I remember when Kim Possible first began to air in 2002. I've been a novice viewer of Disney Channel for quite some time, so I can recall the manners in which they have so drastically evolved since that time. Many of their decisions have been verifiable, others have been malformed. Recently, however, it appears one decision was made that very well could lead to the downfall of their more loyal viewership.
Over this long summer, Disney Channel began to exclusively air more modern programming throughout their entire (non-Playhouse Disney) schedule (now 2 PM - 4 AM), limiting themselves to Wizards of Waverly Place, Hannah Montana (Forever), Jonas (LA), Phineas and Ferb, Good Luck Charlie, The Suite Life on Deck, and Sonny with a Chance. Reviewing the history of the network, one will notice that Disney Channel routinely shifts their schedule between Memorial Day and Labor Day to appeal to a larger audience for summer vacations. This year, predictably, Disney Channel stopped airing the classic shows that were shown in the early morning hours before Memorial Day, including shows such as The Replacements, Kim Possible, The Emperor's New School, American Dragon: Jake Long, and several others. Looking at the scheduling blocks after Labor Day when the summer programming officially ends, however, all of these older shows will remain off of the schedule. There will be no more classic programming. Period.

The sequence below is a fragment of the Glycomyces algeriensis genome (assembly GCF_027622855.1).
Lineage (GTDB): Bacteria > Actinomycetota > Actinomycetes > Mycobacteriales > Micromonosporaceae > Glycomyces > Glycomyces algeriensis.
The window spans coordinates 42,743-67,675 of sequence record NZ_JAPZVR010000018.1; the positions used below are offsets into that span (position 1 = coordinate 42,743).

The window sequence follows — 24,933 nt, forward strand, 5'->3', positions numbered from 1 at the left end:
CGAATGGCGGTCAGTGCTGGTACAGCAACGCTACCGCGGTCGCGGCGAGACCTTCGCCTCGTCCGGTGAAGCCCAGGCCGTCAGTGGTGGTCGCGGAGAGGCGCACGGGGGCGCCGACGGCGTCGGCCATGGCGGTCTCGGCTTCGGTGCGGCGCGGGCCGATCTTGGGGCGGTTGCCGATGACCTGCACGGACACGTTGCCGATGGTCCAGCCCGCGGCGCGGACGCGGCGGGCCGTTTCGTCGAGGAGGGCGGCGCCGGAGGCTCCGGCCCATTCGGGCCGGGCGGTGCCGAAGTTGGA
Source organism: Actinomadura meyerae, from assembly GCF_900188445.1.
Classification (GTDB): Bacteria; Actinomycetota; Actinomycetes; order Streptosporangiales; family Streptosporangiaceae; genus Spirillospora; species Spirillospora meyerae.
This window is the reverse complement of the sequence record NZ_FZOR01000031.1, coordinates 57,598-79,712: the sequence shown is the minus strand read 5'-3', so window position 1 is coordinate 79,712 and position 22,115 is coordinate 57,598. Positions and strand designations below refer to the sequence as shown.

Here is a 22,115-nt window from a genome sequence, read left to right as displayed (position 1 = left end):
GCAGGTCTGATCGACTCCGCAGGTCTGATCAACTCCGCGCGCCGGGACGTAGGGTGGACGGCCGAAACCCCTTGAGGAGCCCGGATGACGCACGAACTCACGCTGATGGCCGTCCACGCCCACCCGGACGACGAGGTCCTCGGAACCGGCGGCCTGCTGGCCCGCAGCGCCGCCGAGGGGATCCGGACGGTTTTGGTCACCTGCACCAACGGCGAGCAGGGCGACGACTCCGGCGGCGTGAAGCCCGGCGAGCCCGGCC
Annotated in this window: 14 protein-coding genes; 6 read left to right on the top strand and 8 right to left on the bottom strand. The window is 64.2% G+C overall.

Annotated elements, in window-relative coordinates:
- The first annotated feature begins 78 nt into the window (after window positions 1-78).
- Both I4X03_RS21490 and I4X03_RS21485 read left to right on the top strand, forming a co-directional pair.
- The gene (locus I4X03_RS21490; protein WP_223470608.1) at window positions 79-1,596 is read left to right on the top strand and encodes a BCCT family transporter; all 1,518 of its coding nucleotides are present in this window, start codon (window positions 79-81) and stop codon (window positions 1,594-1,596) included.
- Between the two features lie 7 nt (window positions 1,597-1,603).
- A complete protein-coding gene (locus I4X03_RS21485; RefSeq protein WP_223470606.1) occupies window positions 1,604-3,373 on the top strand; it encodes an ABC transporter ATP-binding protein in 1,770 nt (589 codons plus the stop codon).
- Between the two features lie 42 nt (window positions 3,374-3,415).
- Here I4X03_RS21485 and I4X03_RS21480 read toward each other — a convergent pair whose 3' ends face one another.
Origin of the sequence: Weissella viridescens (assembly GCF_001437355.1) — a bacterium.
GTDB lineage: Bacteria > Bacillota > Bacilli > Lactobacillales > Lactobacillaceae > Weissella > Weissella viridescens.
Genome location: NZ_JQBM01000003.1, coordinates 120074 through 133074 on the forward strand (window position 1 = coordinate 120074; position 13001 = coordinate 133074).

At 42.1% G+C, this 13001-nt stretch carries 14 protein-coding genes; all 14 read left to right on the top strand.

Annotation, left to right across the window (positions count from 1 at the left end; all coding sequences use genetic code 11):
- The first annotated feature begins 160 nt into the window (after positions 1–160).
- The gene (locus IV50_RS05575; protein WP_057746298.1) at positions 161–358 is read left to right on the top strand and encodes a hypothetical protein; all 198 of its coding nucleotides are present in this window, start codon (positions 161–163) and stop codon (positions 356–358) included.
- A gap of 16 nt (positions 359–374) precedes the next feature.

Apparently Disney Channel has forgotten how they have gotten to where they are. It was with the viewers of these classic shows, some only a year removed from ending, that established itself as a legitimate competitor to Nickelodeon. Eventually, though, these older programs were ushered to the background, only airing in hours where few could watch them. That's okay, at least you still have a variety of programming. What they are doing now, however, crosses the line. They are now going to rely on seven shows to fill a fourteen-hour programming block each and every day.
You know, it certainly hurt when Kim Possible was cancelled the first time, but they remembered where they came from and gave it another season. If their executives are allowing programming decisions that completely alienate their past like this to fly, then I have little hope that Kim Possible and other great shows like her's will ever see the light of day again. Might as well jump on the Sitcom bangwagon, because that's just about all they have to offer. If the network truly understood anything beyond ratings, it would re-establish the early morning programming block for older shows.
Long? Yes. Rant? Most likely. Is it the truth? ...